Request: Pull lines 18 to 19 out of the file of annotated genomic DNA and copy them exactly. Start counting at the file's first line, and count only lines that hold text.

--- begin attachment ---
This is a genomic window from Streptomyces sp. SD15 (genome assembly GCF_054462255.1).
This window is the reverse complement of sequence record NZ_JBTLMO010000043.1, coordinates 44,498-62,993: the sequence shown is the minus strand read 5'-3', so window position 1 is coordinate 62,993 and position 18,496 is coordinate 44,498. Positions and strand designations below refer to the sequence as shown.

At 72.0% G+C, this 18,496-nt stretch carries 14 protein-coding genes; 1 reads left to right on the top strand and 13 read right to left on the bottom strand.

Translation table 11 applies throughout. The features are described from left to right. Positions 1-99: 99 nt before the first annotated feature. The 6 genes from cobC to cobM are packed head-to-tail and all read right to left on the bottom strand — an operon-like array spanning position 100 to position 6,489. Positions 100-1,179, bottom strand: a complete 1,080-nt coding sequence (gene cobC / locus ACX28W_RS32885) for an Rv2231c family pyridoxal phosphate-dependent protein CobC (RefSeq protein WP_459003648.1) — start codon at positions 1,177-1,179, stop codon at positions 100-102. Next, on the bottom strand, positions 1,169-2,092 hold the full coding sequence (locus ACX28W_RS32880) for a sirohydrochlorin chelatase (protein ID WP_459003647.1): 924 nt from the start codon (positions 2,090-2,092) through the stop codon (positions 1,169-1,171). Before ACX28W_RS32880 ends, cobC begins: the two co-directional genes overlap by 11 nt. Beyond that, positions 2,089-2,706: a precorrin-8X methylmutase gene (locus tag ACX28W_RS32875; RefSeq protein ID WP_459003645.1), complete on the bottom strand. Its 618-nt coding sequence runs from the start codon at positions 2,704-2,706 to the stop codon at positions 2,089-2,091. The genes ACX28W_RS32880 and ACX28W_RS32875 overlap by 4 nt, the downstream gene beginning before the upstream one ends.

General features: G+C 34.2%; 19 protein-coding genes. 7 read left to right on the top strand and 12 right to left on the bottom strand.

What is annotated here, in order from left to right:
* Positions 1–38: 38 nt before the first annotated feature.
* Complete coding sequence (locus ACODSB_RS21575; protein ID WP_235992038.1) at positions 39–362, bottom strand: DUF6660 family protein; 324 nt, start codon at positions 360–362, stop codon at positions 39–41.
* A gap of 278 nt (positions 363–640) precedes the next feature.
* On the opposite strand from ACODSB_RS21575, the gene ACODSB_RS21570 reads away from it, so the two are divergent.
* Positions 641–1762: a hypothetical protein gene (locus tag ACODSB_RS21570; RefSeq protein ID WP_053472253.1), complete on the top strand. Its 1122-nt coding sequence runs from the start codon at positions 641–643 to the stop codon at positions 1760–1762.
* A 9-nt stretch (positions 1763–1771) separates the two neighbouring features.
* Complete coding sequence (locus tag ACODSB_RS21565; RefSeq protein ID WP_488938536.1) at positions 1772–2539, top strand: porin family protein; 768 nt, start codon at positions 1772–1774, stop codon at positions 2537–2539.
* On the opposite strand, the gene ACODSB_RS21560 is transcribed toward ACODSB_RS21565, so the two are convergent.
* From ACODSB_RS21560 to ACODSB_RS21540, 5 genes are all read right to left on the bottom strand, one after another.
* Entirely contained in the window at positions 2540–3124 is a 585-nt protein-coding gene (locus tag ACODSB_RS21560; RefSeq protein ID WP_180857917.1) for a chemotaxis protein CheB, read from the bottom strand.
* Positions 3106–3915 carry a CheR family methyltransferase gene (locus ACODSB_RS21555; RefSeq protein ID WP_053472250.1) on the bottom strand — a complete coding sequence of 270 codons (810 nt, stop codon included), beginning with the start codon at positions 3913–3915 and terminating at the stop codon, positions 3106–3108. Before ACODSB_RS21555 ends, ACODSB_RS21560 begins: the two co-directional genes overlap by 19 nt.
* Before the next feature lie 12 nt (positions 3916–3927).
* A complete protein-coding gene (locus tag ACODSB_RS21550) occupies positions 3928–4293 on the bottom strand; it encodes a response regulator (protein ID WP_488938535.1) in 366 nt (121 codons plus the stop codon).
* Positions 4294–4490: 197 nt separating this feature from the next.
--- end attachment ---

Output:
* Before the next feature lie 12 nt (positions 3916–3927).
* A complete protein-coding gene (locus tag ACODSB_RS21550) occupies positions 3928–4293 on the bottom strand; it encodes a response regulator (protein ID WP_488938535.1) in 366 nt (121 codons plus the stop codon).